1. Developmental Biology
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The Wg and Dpp morphogens regulate gene expression by modulating the frequency of transcriptional bursts

  1. Rachael Bakker
  2. Madhav Mani  Is a corresponding author
  3. Richard W Carthew  Is a corresponding author
  1. Northwestern University, United States
Research Article
  • Cited 4
  • Views 1,453
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Cite this article as: eLife 2020;9:e56076 doi: 10.7554/eLife.56076

Abstract

Morphogen signaling contributes to the patterned spatiotemporal expression of genes during development. One mode of regulation of signaling-responsive genes is at the level of transcription. Single-cell quantitative studies of transcription have revealed that transcription occurs intermittently, in bursts. Although the effects of many gene regulatory mechanisms on transcriptional bursting have been studied, it remains unclear how morphogen gradients affect this dynamic property of downstream genes. Here we have adapted single molecule fluorescence in situ hybridization (smFISH) for use in the Drosophila wing imaginal disc in order to measure nascent and mature mRNA of genes downstream of the Wg and Dpp morphogen gradients. We compared our experimental results with predictions from stochastic models of transcription, which indicated that the transcription levels of these genes appear to share a common method of control via burst frequency modulation. Our data helps further elucidate the link between developmental gene regulatory mechanisms and transcriptional bursting.

Data availability

All smFISH data after image segmentation have been deposited in the Public Data Repository at Northwestern University's Library. These data are freely available at https://doi.org/10.21985/n2-rfax-bk36 There are no restrictions.

The following data sets were generated
    1. Bakker R
    2. Mani M
    3. Carthew RW
    (2020) Data related to Bakker et al 2020 eLife paper
    Northwestern University Library Data Repository, doi.org/10.21985/n2-rfax-bk36.

Article and author information

Author details

  1. Rachael Bakker

    Department of Molecular Biosciences, Northwestern University, Evanston, United States
    Competing interests
    The authors declare that no competing interests exist.
  2. Madhav Mani

    Engineering Sciences and Applied Mathematics, Northwestern University, Evanston, United States
    For correspondence
    madhav.mani@northwestern.edu
    Competing interests
    The authors declare that no competing interests exist.
  3. Richard W Carthew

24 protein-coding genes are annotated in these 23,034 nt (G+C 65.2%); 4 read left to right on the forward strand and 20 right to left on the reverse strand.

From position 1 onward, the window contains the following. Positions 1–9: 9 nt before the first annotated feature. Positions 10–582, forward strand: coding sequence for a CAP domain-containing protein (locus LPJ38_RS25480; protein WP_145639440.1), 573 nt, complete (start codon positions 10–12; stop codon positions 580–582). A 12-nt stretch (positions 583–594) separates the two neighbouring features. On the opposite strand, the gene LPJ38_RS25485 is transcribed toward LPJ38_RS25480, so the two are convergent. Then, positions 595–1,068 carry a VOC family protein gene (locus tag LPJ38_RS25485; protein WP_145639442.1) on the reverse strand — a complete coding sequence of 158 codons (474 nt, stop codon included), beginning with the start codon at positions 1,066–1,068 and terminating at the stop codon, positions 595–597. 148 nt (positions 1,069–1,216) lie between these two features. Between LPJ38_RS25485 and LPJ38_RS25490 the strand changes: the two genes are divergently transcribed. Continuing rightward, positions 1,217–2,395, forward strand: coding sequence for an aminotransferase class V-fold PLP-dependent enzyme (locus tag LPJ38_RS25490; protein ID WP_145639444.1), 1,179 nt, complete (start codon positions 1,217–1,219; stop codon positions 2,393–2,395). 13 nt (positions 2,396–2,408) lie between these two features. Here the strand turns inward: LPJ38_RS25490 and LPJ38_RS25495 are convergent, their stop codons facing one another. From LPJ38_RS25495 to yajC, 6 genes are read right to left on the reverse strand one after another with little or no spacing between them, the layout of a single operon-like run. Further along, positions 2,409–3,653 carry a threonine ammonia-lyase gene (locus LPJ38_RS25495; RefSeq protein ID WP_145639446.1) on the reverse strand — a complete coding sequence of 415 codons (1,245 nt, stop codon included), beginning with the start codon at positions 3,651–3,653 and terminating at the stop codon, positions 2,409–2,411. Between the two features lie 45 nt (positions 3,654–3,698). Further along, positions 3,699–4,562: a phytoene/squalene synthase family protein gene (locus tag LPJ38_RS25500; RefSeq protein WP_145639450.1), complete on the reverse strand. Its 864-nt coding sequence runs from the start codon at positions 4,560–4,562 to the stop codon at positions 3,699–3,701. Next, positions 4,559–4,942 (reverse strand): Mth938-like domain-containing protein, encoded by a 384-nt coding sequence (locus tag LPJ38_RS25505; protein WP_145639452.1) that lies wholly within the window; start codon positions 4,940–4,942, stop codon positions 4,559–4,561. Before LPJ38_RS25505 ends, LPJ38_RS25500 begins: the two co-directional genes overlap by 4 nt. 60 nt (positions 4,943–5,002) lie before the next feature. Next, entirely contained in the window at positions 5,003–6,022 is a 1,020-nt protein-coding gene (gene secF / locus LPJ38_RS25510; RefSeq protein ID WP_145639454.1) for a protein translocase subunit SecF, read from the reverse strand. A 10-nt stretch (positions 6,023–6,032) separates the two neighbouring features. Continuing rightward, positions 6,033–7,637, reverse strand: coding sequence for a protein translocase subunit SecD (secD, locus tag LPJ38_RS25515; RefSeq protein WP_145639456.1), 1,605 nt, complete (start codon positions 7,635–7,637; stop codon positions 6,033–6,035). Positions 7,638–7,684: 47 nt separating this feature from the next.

Department of Molecular Biosciences, Northwestern University, Evanston, United States
    For correspondence
    r-carthew@northwestern.edu
    Competing interests
    The authors declare that no competing interests exist.
    ORCID icon "This ORCID iD identifies the author of this article:" 0000-0003-0343-0156

Funding

National Institutes of Health (R35GM118144)

  • Richard W Carthew

National Institutes of Health (T32CA080621)

  • Rachael Bakker

National Science Foundation (1764421)

  • Madhav Mani
  • Richard W Carthew

Simons Foundation (597491)

  • Madhav Mani
  • Richard W Carthew

The funders had no role in study design, data collection and interpretation, or the decision to submit the work for publication.

Reviewing Editor

  1. Hugo J Bellen, Baylor College of Medicine, United States

Publication history

  1. Received: February 16, 2020
  2. Accepted: June 18, 2020
  3. Accepted Manuscript published: June 22, 2020 (version 1)
  4. Version of Record published: July 7, 2020 (version 2)

Copyright

© 2020, Bakker et al.

This article is distributed under the terms of the Creative Commons Attribution License permitting unrestricted use and redistribution provided that the original author and source are credited.

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Further reading

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    1. Developmental Biology
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    Research Article Updated

    Spatial boundaries formed during animal development originate from the pre-patterning of tissues by signaling molecules, called morphogens. The accuracy of boundary location is limited by the fluctuations of morphogen concentration that thresholds the expression level of target gene. Producing more morphogen molecules, which gives rise to smaller relative fluctuations, would better serve to shape more precise target boundaries; however, it incurs more thermodynamic cost. In the classical diffusion-depletion model of morphogen profile formation, the morphogen molecules synthesized from a local source display an exponentially decaying concentration profile with a characteristic length λ. Our theory suggests that in order to attain a precise profile with the minimal cost, λ should be roughly half the distance to the target boundary position from the source. Remarkably, we find that the profiles of morphogens that pattern the Drosophila embryo and wing imaginal disk are formed with nearly optimal λ. Our finding underscores the cost-effectiveness of precise morphogen profile formation in Drosophila development.